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Transformative News

Elevating the Role of Civil Society in Peace-Building


What's New in 2023

This year we’re looking forward to continuing our core work on Conflict Resolution; Preventing Violent Extremism; Women, Peace, and Security; and Intra and Interfaith Dialogue. We are happy to resume work in these areas and to continue our partnerships with IOM Morocco, IOM Iraq, and FBA. TP spent the month of January supporting and elevating the work of civil society in Morocco and Iraq, focusing on capacity building within the domain of peacebuilding and developing a community of practice around preventative approaches to violent extremism. TP believes civil society plays an important role in peacebuilding and looks forward to continuing its support to empower that sector.


Preventative approaches work best when they are led by local communities and grassroots leaders, and supported by partnerships among stakeholders at the national and international levels.

Why is Civil Society Important? 


The main actors in civil society typically consist of non-governmental organizations, professional associations, clubs, unions, faith-based organizations, and traditional and clan groups, etc. These groups make up the civil society eco-system which can design, implement, and otherwise influence peacebuilding processes. Effective and sustainable peacebuilding depends on cooperation between diverse actors within civil society, the local community, and the state.


There is now a greater acknowledgement of the importance of civil society in peacebuilding. Legitimacy and trust are critical elements of constructive and sustainable peacebuilding. It is crucial to properly utilize and cooperate with civil society in all areas of peacebuilding, because civil society organizations and community leaders bring unique traits and capacities to the table that make their inclusion indispensable. Civil society organizations (CSO)s can facilitate peacebuilding through the following ways:

What Makes Civil Society Organizations Unique?

Local Knowledge

Civil society organizations and their local representatives generally have extensive knowledge of local dynamics and their position within local communities generally means they enjoy more credibility, connections, and trust than other actors. Because of this, the social relationships Civil society organizations and community leaders have are generally more productive than those between state actors and local community members. Civil society can use these relationships and their knowledge of local context, to educate governments, influence policy, and take the lead in local design and implementation. They can also utilize it to help link government to local communities by improving state outreach, media, and strategic communication.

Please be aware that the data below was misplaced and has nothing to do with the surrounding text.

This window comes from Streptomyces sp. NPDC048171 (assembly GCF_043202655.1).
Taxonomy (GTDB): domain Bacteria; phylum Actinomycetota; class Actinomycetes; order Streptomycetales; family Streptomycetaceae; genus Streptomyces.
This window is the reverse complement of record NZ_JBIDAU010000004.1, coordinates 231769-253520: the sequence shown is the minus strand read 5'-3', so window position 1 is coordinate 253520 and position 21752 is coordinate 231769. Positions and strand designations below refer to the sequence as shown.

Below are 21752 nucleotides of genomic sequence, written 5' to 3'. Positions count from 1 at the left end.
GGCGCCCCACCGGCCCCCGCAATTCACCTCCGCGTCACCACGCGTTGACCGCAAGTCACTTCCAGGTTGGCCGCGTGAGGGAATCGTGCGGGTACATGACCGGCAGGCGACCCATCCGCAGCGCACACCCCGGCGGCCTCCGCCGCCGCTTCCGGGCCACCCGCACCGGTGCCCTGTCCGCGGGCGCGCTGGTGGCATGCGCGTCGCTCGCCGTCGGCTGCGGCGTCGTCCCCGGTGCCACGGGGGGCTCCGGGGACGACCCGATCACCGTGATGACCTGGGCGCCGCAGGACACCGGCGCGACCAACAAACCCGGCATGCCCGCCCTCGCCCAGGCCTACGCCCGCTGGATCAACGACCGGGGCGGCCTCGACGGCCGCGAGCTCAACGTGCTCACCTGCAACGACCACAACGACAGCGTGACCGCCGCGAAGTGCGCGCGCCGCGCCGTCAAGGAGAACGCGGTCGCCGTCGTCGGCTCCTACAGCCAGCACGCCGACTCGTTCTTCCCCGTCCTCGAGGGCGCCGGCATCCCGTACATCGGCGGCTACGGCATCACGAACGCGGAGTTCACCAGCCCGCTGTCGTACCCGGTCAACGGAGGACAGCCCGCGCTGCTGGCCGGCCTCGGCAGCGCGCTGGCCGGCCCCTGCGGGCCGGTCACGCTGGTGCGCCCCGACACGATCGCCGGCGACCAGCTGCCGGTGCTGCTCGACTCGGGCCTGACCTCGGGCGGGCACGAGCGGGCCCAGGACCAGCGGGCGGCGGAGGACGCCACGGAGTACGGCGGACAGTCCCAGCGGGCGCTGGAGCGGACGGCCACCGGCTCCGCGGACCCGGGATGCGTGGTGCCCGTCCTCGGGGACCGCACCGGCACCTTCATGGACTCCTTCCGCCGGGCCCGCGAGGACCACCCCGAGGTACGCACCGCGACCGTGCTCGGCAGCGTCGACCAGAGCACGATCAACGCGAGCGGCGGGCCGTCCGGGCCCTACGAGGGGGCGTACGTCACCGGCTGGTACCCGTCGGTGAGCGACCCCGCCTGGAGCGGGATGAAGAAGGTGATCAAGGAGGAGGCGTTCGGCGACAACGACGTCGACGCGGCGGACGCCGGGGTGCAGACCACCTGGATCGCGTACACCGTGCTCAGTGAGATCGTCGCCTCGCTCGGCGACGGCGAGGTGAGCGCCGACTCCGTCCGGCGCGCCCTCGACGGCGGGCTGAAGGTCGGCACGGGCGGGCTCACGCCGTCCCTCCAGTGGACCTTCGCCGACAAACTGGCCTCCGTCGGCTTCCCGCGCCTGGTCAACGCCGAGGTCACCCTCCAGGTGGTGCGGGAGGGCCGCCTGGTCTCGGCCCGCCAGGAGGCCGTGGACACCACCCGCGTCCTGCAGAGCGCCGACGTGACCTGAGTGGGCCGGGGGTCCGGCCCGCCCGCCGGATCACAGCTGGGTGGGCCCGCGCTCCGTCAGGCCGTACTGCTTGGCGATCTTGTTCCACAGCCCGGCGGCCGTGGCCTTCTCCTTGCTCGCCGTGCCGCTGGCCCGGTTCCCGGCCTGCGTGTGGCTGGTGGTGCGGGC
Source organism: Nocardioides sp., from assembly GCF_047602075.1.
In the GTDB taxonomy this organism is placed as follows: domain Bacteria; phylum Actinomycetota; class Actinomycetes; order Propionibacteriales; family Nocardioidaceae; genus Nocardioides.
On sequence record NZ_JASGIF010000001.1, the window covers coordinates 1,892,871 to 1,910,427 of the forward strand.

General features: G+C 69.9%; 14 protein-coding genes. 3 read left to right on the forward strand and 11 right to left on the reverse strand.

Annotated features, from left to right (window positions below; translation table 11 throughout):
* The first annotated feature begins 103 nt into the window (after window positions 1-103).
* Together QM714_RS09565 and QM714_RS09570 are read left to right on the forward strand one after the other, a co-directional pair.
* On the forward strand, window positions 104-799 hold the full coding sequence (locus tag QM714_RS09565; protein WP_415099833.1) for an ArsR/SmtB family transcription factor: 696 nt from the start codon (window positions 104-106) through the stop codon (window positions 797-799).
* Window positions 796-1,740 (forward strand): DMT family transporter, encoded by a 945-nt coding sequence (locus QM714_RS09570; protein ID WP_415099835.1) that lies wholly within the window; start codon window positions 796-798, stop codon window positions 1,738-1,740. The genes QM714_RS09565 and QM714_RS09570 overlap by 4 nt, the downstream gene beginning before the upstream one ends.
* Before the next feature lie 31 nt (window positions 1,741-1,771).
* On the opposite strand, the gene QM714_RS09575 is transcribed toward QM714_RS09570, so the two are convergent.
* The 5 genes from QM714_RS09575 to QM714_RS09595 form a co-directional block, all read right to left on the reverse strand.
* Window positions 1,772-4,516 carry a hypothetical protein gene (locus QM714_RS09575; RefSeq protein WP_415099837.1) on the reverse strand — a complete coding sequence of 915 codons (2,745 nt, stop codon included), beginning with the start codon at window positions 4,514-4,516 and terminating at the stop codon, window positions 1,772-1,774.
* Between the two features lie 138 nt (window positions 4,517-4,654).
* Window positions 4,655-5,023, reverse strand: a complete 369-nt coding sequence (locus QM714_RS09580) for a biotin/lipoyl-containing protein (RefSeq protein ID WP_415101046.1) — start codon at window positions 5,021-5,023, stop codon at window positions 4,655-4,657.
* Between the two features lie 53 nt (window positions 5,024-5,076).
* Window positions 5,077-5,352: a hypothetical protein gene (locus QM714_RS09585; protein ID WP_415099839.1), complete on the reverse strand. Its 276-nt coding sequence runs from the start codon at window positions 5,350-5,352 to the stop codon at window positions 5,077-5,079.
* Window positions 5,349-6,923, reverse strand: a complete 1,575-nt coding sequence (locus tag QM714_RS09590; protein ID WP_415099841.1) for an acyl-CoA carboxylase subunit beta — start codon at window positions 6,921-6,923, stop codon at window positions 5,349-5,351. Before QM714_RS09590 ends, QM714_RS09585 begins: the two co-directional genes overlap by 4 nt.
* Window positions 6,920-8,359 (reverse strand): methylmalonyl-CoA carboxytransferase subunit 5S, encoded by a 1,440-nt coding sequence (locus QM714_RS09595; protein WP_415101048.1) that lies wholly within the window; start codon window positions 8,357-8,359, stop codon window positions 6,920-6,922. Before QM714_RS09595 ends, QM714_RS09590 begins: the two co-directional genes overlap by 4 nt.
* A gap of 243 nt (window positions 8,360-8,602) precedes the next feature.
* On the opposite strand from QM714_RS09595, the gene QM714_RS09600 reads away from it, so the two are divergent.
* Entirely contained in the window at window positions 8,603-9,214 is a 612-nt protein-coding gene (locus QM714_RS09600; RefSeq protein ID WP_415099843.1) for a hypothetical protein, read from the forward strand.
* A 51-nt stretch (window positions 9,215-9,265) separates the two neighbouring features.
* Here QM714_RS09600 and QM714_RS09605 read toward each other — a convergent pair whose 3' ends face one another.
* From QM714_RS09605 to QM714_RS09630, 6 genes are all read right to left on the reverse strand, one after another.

Linking Capital

A key determinant of whether or not a community can manage and/or respond to significant threats and challenges is their degree of social capital. Social capital is a collective asset derived from "shared norms, values, beliefs, trust, networks, social relations, and institutions that facilitate cooperation and collective action for mutual benefits." Linking capital is a specific form of social capital, referring to the capital generated through interactions between local communities or civil society, and the government. Linking capital is essential to the resilience of communities, and research has highlighted its importance in crisis scenarios including the effectiveness by which communities responded to the Covid-19 pandemic.


Peacebuilding success is no different, with initiatives largely depending on the space for and degree of cooperation between government, civil society, and local communities, as well as the character of that cooperation. Civil society organizations generate linking capital by acting as an essential bridge between government and local communities, raising awareness, generating local buy-in, providing local insights, and facilitating, designing, and/or implementing interventions among other important and indispensable functions. Civil society organizations are well suited for this role, because they have greater access and capacities than governments in local communities, along with a higher degree of trust within local communities.



A human rights approach to peacebuilding is critical for building community resilience and sustainable preventative action. Civil society is uniquely positioned to play a key role in rooting peacebuilding processes in an egalitarian and human rights based framework. Through their varied roles, civil society actors can help assure that the anti-terrorism and anti-extremism measures of the state respect human rights. When they do not, civil society actors generate awareness of violations and make recommendations and/or demands to improve respect for human rights.


For more information on the role of civil society in peacebuilding, read our previous newsletter on civil society here: "The Critical Role of Civil Society in Peacebuilding."

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